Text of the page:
Trapped, Trumbull beat to quarters, but three-quarters of the crew failed to respond, and instead fled below. Undaunted, Nicholson bravely gathered the remainder. For one hour and 35 minutes, Trumbull and Iris remained engaged; General Monk soon closed and entered the contest as well. "Seeing no prospect of escaping in this unequal contest," Nicholson later wrote, "I struck...". Eleven Americans were wounded and five killed during the engagement before Trumbull surrendered. Iris reported that she had lost one man killed and six wounded, while Trumbull had two men killed and 10 wounded. [19]

Trumbull, by this point almost a wreck, was taken under tow by the victorious Iris to New York. However, because of her severe damage, the British did not take the frigate into the Royal Navy; and details of her subsequent career are lost or unknown.

See also


  1. Historian/author W.E.Griffis fixes the distance at 100 yards. [10]
  1. Maclay, 1894 p.585
  2. U.S.Navy, DANFS, Trumbull prgh.6
  3. U.S.Navy, DANFS, Trumbull prgh.7
  4. 1 2 Abbot, W. John, 1886 p.157
  5. U.S.Navy, DANFS, Trumbull prgh.8
  6. U.S.Navy, DANFS, Trumbull prgh.9
  7. U.S.Navy, DANFS, Trumbull prgh.10
  8. Cooper, 1856 p.109
  9. U.S.Navy, DANFS, Trumbull prgh.11
  10. Griffis, 1887 p.5
  11. U.S.Navy, DANFS, Trumbull prgh.12
  12. Cooper, 1856 p.110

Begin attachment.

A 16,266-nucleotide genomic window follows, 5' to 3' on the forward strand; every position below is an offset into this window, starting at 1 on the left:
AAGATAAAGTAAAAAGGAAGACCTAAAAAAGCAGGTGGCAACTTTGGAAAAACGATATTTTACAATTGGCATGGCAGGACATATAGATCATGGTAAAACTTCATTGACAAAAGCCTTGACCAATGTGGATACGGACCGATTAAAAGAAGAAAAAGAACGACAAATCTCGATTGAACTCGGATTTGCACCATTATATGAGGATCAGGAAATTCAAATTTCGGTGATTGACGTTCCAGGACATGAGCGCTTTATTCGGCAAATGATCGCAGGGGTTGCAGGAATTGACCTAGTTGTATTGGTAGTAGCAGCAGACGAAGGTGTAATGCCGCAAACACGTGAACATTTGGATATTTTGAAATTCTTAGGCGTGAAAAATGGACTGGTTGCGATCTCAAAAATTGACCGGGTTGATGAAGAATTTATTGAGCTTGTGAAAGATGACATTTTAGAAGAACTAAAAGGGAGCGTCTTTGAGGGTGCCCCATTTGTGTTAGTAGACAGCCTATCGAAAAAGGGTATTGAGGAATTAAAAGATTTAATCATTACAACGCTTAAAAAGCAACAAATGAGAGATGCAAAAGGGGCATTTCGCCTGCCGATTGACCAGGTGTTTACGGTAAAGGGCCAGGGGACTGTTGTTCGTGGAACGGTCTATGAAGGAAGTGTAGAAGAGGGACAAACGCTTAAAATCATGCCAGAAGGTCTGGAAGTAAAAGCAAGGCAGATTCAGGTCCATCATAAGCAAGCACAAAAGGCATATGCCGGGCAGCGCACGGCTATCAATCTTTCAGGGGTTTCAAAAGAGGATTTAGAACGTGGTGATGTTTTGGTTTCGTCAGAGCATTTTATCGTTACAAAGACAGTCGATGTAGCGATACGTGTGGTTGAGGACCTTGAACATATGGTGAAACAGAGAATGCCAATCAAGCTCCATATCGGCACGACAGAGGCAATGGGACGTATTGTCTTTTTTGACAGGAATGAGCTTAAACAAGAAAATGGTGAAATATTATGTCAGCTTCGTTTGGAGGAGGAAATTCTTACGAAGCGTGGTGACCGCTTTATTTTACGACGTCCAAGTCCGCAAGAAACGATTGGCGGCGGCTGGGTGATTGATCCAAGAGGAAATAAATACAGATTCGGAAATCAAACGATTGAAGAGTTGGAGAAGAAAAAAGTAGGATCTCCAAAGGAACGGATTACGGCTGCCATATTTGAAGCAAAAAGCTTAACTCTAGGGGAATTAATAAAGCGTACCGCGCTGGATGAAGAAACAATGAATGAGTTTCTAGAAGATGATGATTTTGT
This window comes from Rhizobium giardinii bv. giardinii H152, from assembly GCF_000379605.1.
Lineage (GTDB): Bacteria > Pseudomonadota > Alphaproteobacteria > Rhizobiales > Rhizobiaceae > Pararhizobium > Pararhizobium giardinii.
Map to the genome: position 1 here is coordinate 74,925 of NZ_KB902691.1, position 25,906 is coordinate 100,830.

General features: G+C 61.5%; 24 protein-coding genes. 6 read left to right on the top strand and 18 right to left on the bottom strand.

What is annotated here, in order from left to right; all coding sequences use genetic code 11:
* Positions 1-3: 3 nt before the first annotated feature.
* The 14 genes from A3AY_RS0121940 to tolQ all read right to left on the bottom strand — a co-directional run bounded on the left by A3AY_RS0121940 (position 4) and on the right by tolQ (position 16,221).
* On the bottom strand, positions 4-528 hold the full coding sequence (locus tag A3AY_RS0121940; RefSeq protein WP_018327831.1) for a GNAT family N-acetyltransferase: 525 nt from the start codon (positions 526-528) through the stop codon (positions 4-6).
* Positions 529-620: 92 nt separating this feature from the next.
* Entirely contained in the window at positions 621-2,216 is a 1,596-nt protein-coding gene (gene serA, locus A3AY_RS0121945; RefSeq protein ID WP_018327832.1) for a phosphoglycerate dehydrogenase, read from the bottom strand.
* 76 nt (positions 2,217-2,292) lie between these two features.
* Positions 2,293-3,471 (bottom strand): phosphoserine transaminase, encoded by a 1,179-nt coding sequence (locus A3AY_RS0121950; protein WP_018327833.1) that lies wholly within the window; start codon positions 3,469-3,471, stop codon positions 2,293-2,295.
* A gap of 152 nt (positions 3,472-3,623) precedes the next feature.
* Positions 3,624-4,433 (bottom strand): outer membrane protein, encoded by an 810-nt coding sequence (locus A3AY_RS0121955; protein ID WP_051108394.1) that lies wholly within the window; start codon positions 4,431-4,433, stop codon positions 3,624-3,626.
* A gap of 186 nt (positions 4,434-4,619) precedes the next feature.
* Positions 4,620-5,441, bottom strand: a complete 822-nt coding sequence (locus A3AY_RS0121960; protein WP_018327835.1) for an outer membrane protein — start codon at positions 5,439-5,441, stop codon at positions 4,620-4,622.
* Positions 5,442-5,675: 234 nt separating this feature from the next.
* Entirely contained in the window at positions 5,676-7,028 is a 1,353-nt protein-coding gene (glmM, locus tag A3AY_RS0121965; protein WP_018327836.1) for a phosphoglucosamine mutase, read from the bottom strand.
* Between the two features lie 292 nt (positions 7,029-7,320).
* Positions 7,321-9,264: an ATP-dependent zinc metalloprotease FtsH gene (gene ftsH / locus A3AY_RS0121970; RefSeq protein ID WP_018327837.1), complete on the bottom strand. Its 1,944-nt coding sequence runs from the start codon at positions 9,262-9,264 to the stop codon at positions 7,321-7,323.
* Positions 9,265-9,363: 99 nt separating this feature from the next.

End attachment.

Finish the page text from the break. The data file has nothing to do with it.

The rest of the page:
13. Griffis, 1887 p.4
  14. U.S.Navy, DANFS, Trumbull prgh.13
  15. U.S.Navy, DANFS, Trumbull prgh.14
  16. U.S.Navy, DANFS, Trumbull prgh.15
  17. Lincoln P. Paine (2000). Warships of the World to 1900. Houghton Mifflin Harcourt. ISBN   0-395-98414-9.
  18. ABBOT, 1890 p.159
  19. "No. 12227". The London Gazette . 22 September 1781. p. 1.

Related Research Articles

Continental Navy Navy of Patriot forces in the American Revolution

The Continental Navy was the navy of the United States during the American Revolutionary War, and was formed in 1775. The fleet cumulatively became relatively substantial through the efforts of the Continental Navy's patron John Adams and vigorous Congressional support in the face of stiff opposition, when considering the limitations imposed upon the Patriot supply pool.

USS <i>Santee</i> (1855)

USS Santee (1855) was a wooden-hulled, three-masted sailing frigate of the United States Navy. She was the first U.S. Navy ship to be so named and was one of its last sailing frigates in service. She was acquired by the Union Navy at the start of the American Civil War, outfitted with heavy guns and a crew of 480, and was assigned as a gunboat in the Union blockade of the Confederate States. She later became a training ship then a barracks ship for the U.S. Naval Academy.